Across the Universe: Maybe


This column first ran in The Tablet in April 2013

The Kepler Space Telescope, monitoring a hundred thousand stars to catch the faint flickers of light that might indicate the shadows of planets, announced [April 2013] the discovery of a star that may have two super-Earths orbiting within its “Goldilocks zone.” That’s the distance from the star where liquid water should be stable. The idea of a system with two planets that could harbor life brings up all sorts of exciting science-fictional possibilities.

We may not know if any Goldilocks planets really are suitable for life, but we can dream... (NASA poster)

Well, maybe. We don’t know for sure yet that either planet really is Earth-like; they could be small gas balls. We don’t know yet if either planet has an atmosphere, much less the sorts of chemicals we associate with life. And after all, our own solar system has two bodies within its Goldilocks zone – Earth and its Moon – but only one has life. For that matter, Mars is close enough to that stable zone that some alien H. G. Wells observing our system from a distance could well have invented stories of inter-species interactions that, alas, are only fiction, not science.

Further afield, observations dating back to the 1930s have shown that stars of other galaxies are being pulled in their orbits by something more than the masses of the stars themselves. Indeed it looks like this “dark matter” is far more abundant than ordinary matter. But what is it? One prime theoretical candidate for dark matter has been dubbed “Weakly Interacting Massive Particles”, or WIMPs. (The other theory proposes Massive Compact Halo Objects, or MACHOs. Yes, really.) Also in April 2013, two different experiments announced that they’ve discovered actual evidence of these WIMPs. Detectors buried deep in a mine in Minnesota, where they are shielded from more mundane cosmic rays, recorded events that they interpret as WIMPs; and the Alpha Magnetic Spectrometer on the International Space Station, which detects all sorts of cosmic rays, has found an excess of anti-matter positrons that they interpret as the products of the collision and destruction of WIMPS.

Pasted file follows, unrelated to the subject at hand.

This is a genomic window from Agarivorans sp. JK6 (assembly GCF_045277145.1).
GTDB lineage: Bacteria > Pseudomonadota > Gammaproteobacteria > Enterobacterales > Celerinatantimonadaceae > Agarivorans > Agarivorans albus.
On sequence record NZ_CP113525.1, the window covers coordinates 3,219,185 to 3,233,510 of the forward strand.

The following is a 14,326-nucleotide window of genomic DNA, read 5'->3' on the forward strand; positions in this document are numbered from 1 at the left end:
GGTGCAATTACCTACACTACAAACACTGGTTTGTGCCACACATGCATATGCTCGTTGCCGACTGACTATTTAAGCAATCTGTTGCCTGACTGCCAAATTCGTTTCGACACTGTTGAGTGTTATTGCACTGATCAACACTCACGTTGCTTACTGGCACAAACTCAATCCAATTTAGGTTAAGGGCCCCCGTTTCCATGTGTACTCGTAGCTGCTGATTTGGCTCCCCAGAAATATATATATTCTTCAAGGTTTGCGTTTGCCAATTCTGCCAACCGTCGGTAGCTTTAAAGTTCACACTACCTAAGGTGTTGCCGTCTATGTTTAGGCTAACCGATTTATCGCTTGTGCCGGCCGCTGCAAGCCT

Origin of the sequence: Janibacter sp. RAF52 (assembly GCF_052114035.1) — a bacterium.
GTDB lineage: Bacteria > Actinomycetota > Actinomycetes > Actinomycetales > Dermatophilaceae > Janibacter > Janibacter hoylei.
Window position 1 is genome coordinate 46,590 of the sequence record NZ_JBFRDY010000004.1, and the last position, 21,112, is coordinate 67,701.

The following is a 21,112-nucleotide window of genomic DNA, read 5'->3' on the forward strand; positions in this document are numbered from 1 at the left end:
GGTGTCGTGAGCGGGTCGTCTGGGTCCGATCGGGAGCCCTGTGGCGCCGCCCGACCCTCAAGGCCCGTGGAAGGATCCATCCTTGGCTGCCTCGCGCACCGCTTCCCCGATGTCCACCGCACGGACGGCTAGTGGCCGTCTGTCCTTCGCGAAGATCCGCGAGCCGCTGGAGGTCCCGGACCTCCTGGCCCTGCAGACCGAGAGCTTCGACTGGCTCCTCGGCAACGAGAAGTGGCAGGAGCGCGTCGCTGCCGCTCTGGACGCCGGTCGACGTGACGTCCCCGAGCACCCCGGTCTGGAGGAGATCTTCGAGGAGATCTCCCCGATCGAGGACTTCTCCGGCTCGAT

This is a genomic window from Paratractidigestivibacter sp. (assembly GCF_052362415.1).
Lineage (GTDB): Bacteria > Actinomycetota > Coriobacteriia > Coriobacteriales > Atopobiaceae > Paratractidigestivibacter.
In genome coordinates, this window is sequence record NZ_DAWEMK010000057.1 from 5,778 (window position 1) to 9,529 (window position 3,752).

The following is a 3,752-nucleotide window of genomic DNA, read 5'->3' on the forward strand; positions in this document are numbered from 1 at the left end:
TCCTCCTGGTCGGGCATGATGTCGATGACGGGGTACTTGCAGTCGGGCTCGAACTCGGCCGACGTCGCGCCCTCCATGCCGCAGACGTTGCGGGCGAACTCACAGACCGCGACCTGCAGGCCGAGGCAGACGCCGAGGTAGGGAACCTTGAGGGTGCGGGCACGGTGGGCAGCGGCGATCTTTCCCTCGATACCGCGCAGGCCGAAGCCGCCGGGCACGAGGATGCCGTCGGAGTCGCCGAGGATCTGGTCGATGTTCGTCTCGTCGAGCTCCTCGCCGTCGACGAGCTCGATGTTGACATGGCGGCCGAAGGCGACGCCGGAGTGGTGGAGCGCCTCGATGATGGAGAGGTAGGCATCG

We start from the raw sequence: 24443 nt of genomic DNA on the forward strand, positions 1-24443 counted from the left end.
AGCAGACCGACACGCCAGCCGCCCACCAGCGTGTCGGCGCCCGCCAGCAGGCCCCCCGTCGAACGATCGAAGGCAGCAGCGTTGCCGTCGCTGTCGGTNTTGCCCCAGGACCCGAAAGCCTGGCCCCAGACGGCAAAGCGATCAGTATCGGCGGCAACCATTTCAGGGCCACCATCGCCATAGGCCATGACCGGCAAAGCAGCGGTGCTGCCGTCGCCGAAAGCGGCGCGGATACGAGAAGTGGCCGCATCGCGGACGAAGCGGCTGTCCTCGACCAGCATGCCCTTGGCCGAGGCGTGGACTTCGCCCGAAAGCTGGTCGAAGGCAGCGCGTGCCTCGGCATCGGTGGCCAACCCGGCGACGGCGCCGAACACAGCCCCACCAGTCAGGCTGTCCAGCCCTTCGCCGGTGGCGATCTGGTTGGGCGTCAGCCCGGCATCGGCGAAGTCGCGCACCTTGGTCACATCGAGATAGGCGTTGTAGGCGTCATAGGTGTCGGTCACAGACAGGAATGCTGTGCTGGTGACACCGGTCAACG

Well, maybe. The head of the Minnesota team admits, “We do not believe this result rises to the level of discovery. But it does call for further investigation.” In fact, all they found were three events (over several years) when chance suggests 0.7 events; intriguing certainly, but within the realm of random fluctuations of otherwise ordinary detections. And the Space Station scientists admit that there are plenty of other possible sources of the positron excesses, such as rapidly spinning pulsars.

Skepticism of extraordinary claims reported in the newspapers is always safe. Science rarely advances in the kinds of spectacular breakthroughs that are easy to report. But the opposite danger is the cynicism that can grow when too many of these stories turn out to be over-hyped. Forget the hype; the science itself is good science, even if the path from “possible” to “confirmed” is an uncertain one. These claims could be right. Or they may well be the sorts of mistakes that wind up telling us important new truths... as long as we admit we were wrong.